You are here: Home / Destinations / United States of America / All documents - Houston / Houston - Natural catastrophes

Houston - Natural catastrophes

Due to the fact that Texas is such a huge state, diverse weather conditions may be experienced in one region whilst a few hundred miles away (or less!), quite the opposite conditions may be occurring. Tropical storms are fairly frequent resulting in severe but often short bursts of rain and result in flooding. Houston, however, has adequate drainage systems to counteract any severe threat.

Although 35 inches caused trucks to float down the interstates and some downtown car parks were completely flooded in 2001.

A lesson learned which has avoided a more dramatic outcome when Ike, the largest hurricane ever to hit Houston, made landfall on the city in september 2008.

There are no specific seasons for flooding, tornadoes and hurricanes and the city has a competent warning system on the internet (see below), television and the local radio stations. : a site you may wish to add to your bookmarks, enter your zip code and it produces an updated ten day forecast with any weather warnings. Its details include sun safety, pollen counts, water temperatures and even gardening tips!

A hurricane (West Indian language: big wind) can be rather damaging. The season is between August and October. A storm is classified a hurricane after it reaches more than 75 mp (120 kph)

Hurricane Bret, which occurred in August 2001 and hit the south coast of Texas, was the first since Hurricane Allen in 1980.


Tornadoes occur in Texas but are usually localized and isolated. The Texas Disaster Center is home to historical information and future warnings on .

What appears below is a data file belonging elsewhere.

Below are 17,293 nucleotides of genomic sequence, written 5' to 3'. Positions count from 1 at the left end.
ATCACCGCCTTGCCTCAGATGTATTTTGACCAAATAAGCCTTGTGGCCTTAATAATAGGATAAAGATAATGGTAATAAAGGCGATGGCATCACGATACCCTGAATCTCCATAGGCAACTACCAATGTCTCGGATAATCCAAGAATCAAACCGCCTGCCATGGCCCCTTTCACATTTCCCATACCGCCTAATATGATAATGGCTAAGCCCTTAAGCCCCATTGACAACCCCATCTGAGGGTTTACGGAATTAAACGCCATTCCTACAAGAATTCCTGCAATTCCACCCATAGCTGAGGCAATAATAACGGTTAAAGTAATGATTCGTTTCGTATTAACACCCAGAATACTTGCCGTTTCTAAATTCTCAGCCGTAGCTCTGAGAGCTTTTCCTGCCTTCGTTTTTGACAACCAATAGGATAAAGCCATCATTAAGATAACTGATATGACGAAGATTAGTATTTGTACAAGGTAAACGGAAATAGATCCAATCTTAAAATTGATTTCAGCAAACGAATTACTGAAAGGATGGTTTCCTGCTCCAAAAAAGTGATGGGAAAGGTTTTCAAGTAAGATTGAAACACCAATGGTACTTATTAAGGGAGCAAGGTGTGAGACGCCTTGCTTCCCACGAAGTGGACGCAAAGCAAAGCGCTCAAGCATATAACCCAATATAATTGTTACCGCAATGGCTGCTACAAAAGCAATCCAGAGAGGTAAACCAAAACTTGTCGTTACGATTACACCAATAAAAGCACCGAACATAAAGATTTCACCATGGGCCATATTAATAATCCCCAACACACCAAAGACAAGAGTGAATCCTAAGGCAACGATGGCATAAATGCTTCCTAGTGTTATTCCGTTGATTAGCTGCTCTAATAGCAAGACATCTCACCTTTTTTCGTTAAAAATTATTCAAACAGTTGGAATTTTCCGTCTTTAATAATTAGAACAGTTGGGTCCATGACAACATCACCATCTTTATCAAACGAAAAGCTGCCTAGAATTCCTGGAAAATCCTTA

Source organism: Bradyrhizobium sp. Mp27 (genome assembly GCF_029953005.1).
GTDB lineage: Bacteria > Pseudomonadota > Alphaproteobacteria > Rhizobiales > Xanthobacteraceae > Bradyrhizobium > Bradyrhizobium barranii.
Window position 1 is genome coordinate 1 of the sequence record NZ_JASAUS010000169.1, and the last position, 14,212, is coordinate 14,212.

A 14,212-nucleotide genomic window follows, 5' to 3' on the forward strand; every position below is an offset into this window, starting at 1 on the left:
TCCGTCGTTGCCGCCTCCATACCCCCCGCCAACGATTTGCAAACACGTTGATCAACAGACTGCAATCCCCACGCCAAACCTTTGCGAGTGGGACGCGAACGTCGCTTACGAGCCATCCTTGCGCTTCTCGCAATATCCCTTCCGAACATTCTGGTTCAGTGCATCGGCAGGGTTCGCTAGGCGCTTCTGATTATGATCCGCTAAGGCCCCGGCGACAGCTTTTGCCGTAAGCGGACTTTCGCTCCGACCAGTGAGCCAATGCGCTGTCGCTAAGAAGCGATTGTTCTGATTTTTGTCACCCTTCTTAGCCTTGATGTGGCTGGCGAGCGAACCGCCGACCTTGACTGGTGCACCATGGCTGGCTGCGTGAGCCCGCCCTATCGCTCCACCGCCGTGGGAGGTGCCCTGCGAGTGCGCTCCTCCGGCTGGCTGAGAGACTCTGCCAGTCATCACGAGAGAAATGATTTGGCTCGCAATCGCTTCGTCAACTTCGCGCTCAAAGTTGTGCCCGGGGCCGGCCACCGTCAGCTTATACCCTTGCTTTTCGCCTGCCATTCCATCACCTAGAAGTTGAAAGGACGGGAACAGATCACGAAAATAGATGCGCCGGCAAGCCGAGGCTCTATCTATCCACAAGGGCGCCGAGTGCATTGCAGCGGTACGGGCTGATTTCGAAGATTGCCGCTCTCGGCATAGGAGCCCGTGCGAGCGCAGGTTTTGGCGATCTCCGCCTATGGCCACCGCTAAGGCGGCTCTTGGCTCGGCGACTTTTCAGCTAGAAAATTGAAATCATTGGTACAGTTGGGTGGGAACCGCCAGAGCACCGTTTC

Tornadoes, also known as "twisters", are rotating clouds of air with connections to the ground. They can do a lot of damage when passing through populated areas.
If a tornado is coming up:
Get under a sturdy table in the basement.
If no basement is available, go to a small interior room or a room on
the opposite side of a tornado. Don't stay in front of windows.
If you are away from home, go to designated shelters away from outside walls,
glass and large rooms (malls, auditoriums). Don't go to your parked car.
Hide under big tables, in restrooms etc.
If you are in your car, drive away at a right angle to the storm movement. Leave your
carand lie in a ditch.
If you can hide UNDER something you will be better protected.

Tropical storms  
These are driven in from the tropics and the Gulf of Mexico and - while often intense - offer a relief to the humidity. Flooding is common but ebbs quickly with usually little or no damage.

Hail stones  
These can be as small as gravel or as large as cricket balls, in extreme storms they have been reported to be even larger, can damage a roof (non tiled, which is the norm in Houston) and may dent a car, so insure your possessions accordingly.

Sun protection 
Sun screen and hats are immensely important - especially for children - for nearly two thirds of the year.

Houston is very humid throughout its summer months (May – October) and with high temperatures. Drink plenty of water, especially the children.

Winter is short, a couple of months usually, but often temperatures are still warm enough for shorts at midday. Frosts are usual but restricted to two or three so some plants may need protection.

Floods are the most common natural hazards. If floods are announced, stay tuned to the radio or televison. Floods can happen really quickly. If you are being asked to leave the area or your house, please follow immediately to avoid danger to your and your family's life.

Ensure you take out ‘umbrella insurance’, flood insurance etc. as these changeable weather conditions can leave you out of pocket.

See the section Insurance for further comprehensive information.

Filed under: , ,